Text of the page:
Grafting is one of the most useful techniques for developing bonsai from rough stock. A pine I have been working on for the past few years needs a few more branches before I can reduce it to its final height. To do this, I need to graft into the trunk.
Grafting requires a bit of homework for success. I highly recommend grafting with someone experienced or reading about it before getting started. Although I’ve been doing it for years, I still have a lot to learn. For pine, I’ve found that the end of winter is a good time to graft. I like grafting when it’s really cold out. On warmer days, sap can fill the cuts before the scion makes contact with the tree’s cambium layer. This year I repotted the day before grafting to further slow the flow of sap. Although this goes against common wisdom on the topic, I wanted to give it a try to see what happens.
For scions, I use branches that are one to two years old. Vigorous, but not too vigorous. I avoid using summer growth – the buds that grew after decandling the previous year. And typically, I used less vigorous shoots than the one below whenever possible, but these strong and compact shoots work too.
Scion – a shoot that developed last spring
The first step in preparing the scion is removing extra needles with scissors. 8-10 pairs of needles are usually enough to keep the scion alive. I’ll leave extras if the needles are short, like below, or fewer if the needles are long.
Scion after removing extra needles – 8-10 pairs are usually enough
Next comes the cutting. This is where studying a drawing of cambium layers comes in handy. Knowing where the cambium layer is helps when inserting the scion.
Scion – ready to graft
Here’s another view from the side to show the angles of the cut. Note that the top cut is a bit curved – that’s no good. Straight cuts fit snugly into the incision – curves can leave gaps that fill with sap and prevent the cambium layers from meeting. This can be fixed with another cut.
Scion – side view
After cutting the scion, I place it in my mouth to keep it humid. I’m careful not to touch the cut surface. I don’t know how much of a difference this makes, but it’s a comforting habit.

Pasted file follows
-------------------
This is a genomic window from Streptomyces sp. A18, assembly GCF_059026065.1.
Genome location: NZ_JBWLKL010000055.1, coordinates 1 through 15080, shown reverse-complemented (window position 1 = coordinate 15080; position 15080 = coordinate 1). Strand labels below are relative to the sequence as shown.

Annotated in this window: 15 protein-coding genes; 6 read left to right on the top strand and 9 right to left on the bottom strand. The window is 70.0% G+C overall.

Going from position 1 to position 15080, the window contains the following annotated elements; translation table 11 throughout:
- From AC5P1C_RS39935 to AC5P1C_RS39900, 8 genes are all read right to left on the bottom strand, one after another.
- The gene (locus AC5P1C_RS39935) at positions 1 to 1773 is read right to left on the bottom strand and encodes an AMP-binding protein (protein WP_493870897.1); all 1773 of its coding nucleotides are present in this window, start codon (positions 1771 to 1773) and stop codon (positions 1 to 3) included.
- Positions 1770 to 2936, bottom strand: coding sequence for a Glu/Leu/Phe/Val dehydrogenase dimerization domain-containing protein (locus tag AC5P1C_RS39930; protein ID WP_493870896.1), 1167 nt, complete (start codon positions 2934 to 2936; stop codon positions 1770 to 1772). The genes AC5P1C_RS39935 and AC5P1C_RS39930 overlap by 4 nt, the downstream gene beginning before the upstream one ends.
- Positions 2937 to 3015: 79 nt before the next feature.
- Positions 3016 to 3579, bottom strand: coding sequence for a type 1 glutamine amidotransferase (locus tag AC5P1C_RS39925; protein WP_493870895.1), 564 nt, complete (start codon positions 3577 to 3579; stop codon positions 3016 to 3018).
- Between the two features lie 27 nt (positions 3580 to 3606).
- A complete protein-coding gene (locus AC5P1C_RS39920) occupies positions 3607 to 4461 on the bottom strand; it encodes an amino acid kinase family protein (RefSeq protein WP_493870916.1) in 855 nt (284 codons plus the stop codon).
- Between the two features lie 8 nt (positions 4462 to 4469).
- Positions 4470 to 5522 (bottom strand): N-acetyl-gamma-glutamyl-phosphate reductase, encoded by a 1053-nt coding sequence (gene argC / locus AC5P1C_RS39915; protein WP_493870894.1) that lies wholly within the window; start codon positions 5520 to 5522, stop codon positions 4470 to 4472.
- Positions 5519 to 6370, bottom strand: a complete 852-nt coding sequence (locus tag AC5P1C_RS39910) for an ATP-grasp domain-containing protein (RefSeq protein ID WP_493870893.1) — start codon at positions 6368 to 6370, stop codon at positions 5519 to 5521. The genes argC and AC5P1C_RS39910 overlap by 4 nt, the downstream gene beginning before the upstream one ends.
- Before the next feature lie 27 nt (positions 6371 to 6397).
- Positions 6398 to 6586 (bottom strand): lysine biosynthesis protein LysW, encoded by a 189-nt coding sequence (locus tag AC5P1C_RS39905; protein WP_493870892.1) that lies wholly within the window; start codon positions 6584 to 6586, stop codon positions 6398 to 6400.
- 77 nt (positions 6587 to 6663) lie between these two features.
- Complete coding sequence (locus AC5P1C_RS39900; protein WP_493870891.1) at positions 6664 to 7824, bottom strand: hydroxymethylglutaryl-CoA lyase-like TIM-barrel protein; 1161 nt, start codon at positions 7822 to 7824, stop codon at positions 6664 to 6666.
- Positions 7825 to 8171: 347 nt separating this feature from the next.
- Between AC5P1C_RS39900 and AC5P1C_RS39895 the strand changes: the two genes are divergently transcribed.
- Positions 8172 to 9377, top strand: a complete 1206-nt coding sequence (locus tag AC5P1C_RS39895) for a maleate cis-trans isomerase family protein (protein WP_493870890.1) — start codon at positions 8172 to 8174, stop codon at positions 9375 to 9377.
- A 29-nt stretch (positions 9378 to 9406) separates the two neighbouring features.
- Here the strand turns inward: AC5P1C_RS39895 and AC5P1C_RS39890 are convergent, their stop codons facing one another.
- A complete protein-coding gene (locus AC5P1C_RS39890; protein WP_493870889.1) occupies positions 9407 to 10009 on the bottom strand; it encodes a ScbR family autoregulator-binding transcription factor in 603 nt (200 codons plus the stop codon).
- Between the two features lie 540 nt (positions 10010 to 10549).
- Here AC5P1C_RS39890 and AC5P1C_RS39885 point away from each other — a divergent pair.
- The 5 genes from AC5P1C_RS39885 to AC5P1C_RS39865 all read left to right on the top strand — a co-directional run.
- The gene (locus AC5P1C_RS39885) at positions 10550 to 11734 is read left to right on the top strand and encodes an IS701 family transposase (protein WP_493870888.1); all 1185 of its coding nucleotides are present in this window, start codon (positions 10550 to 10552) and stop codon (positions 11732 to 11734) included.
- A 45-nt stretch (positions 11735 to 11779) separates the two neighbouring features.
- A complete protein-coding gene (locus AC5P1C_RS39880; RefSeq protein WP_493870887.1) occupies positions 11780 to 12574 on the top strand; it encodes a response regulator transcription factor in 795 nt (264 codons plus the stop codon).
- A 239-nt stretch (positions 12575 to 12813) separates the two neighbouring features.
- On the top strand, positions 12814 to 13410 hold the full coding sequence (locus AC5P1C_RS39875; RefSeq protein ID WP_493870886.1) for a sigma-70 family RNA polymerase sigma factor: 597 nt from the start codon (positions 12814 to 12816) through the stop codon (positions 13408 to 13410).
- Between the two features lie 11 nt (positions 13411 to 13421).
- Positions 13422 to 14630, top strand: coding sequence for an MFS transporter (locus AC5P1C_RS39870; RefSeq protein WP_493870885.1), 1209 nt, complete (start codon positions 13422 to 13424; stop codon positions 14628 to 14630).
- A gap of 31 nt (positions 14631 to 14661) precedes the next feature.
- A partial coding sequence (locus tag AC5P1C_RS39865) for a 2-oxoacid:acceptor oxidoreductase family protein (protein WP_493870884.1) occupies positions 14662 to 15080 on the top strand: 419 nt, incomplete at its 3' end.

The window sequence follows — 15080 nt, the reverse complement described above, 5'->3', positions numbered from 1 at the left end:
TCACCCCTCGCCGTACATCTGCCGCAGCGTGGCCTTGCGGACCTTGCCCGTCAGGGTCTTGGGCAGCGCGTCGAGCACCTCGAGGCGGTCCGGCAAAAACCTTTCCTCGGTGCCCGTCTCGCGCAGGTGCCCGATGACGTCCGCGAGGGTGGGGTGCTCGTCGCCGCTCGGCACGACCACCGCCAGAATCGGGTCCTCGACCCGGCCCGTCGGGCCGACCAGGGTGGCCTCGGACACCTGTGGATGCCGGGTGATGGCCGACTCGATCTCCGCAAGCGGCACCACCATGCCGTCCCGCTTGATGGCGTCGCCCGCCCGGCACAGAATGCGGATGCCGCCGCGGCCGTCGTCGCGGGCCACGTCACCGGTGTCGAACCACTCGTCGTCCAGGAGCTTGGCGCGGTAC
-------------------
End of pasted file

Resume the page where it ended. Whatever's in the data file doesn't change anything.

The faster the rest of the process goes the better as delays provide time for sap to flow. I use a 1/2″ chisel to make a vertical incision almost one inch long and maybe 1/4″ deep. This prevents the trunk from tearing when making the main incision. This can be done with a number of chisels, though the best come from Japan and are made specifically for the purpose. I try to use chisels that are the same width as the scion.
Making the incision
I make the cut fairly deep as it has to match the size of the cut on the scion. Here’s a view from the side.
Making the incision – side view
Next I remove the scion from my mouth and place it in the incision. This part can be tricky. If the incision isn’t deep enough, the opening may close a bit before the scion makes it inside. This will force the scion to stick out too far and the cambium layers won’t line up.
Scion sticking out too far
When the cut is made properly the scion fits snug.
Scion inserted to proper depth
Scion inserted to proper depth- front view
Next I wrap the trunk with grafting tape. I make it snug but not overly tight. This keeps the scion in place.
I wish I knew of a better source for grafting tape. I’ve used a variety of materials, but the one I like best comes from a Home Depot-like store in Japan. I try to stock up when I get the chance.
Grafting tape holding the scion in place.
The final step is covering the scion with a grafting bag that contains moist sphagnum moss. This provides extra humidity that prevents the scion from drying out before new vasculature can keep it alive.
You may notice that the trunk is cut right above the graft. I don’t expect it to grow – if no sap flows past the graft it’s unlikely to succeed. I prepared this graft last so I could take my time and get pictures along the way. I’ve left it in place to see what happens – it will be fun to see if it works!